Wednesday, June 07, 2006

I Want to be a Fundamentalist –-

My son graduates from high school this weekend, and we attended a baccalaureate service this past weekend. It was held in one of the two largest megachurches in our county.

What a beautiful building! It was like being in a hotel. Dark wood paneling, carpeting, chandeliers, the whole nine yards. The main sanctuary was large enough by my estimate to hold well over a thousand people. It had a hard-wood floor large enough for two full-size basketball courts side by side with plenty to spare, populated by comfortable stackable chairs. The choir seats were generous in number, the lighting and sound system were professional and well run. Wife of Bath pointed out that this wasn’t even intended to be the main building. It was an auditorium, with the main building with permanent seats yet to be built.

There were racks of literature out, and everything about this church radiated confidence. There was a small bookstore featuring study materials for a wide range of biblical studies.

The students who spoke were wonderful, talking about the results of giving their lives to Christ in hopes he would make more of them than they could. Their faith was strong, their testimonies resolute, and their countenances shining with the light of the Lord.

I felt instantly at home. These people expressed themselves the way I think and am sometimes able to express. They didn’t believe, they knew as a result of many personal experiments with faith and with the Word. They just radiated joy and faith. It was so, so reminiscent of the best of the LDS people.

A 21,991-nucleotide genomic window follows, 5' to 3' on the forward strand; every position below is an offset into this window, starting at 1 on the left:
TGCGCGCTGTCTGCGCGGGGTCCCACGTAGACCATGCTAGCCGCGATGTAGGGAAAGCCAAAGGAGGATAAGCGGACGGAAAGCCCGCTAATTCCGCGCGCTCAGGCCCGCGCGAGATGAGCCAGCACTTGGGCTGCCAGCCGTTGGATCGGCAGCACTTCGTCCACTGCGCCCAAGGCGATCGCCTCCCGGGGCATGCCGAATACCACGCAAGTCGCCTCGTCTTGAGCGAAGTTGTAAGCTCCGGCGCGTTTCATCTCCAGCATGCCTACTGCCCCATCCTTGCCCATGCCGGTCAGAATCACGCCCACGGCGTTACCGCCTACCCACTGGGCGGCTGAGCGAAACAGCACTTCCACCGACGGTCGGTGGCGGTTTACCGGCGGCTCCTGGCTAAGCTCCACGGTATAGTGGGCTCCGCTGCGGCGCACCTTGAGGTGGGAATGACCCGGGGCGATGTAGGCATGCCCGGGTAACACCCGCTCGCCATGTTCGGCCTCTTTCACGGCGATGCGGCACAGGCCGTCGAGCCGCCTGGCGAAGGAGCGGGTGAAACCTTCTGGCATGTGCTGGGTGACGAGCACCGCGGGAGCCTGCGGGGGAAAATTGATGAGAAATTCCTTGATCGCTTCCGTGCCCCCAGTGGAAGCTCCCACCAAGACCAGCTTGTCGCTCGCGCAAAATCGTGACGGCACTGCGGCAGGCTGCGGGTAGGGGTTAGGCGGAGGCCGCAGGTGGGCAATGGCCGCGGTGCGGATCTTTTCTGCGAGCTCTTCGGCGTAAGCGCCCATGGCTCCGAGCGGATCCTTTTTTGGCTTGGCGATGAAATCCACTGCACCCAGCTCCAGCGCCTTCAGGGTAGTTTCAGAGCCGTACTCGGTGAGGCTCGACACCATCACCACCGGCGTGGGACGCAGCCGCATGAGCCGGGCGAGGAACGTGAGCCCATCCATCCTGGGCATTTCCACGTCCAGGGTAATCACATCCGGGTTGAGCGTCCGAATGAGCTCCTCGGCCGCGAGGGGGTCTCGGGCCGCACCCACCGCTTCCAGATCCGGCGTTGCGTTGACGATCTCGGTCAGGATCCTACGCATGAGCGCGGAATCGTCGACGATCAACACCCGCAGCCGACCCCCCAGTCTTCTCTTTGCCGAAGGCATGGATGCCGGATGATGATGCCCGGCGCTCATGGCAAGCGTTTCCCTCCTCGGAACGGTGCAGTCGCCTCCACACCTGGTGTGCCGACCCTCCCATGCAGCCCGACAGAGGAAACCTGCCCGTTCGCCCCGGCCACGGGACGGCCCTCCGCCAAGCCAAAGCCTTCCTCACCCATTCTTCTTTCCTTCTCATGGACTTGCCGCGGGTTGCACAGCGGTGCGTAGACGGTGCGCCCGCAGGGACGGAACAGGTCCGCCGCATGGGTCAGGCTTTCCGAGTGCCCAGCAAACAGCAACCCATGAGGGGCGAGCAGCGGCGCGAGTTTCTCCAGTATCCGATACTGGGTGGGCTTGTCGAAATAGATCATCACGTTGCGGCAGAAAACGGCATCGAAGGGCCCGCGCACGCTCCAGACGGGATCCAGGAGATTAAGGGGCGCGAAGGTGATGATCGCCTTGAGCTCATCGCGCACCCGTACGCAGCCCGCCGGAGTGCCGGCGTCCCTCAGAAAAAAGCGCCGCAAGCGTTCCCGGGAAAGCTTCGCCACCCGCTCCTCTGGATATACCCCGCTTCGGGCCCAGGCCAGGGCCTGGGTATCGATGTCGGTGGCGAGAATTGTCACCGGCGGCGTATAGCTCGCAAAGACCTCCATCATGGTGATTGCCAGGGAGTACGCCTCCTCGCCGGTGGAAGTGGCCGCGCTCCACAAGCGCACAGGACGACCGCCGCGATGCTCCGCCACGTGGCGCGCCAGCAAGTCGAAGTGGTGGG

I picked up a statement of faith from a brochure rack, and I was immediately hit by the following:

“We believe that the Bible as originally written was verbally and plenary inspired, is the product of spirit-controlled men and therefore, is truth without any mixture of error. We believe the Bible to be the center of true Christian unity and the supreme standard by which all human conduct, creeds, and opinions shall be tried.”

And I found myself struck out on the first pitch.

Even as true believing as I ever was in the LDS church, I was aware of inconsistencies in the bible. I don’t think it’s possible to claim the bible as being free from error, when even the resurrection stories between the four gospels don’t match. Jesus’ own words are not consistently rendered between the gospels. Does that mean the bible is without worth? Absolutely not! But I don’t see how it’s possible to claim the bible is free from error and word-for-word inspired, when its issues are obvious. I think the general themes are obvious, but we can’t allow ourselves to get hung up on the literal correctness of individual sentences taken out of context.

The thing I have really lost in my journey out of the mainstream of the LDS church is that sense of confidence in the absolute correctness of what we have. For so long my testimony was built on that confidence that God had one plan and one church, and I was a part of it. There was a sense of plain truth there that inspired me and those around me with a sense of mission, much like the students at the baccalaureate, and I’m sure much like the members of the church I attended this past weekend. I loved that sense of surety, of building the Kingdom of God on the earth.

I don’t have that any more, and I want it back.

My faith in God and in the redeeming mission of Jesus Christ is as strong as it has ever been. I can stand up and testify about giving my life to Christ, about Him as the way, the truth, and the life, and I can do that with confidence. Much beyond that, and I’m in trouble. The details often seem shrouded in mystery these days. Which passages of the bible really reflect what Jesus said, and which ones reflect the best efforts of oral tradition to preserve them until they could be written down? Which things are timeless, and which things are cultural? Was Jesus really trying to start a single church, or was he transmitting religious, moral, and ethical values that could be incarnated in many different ways?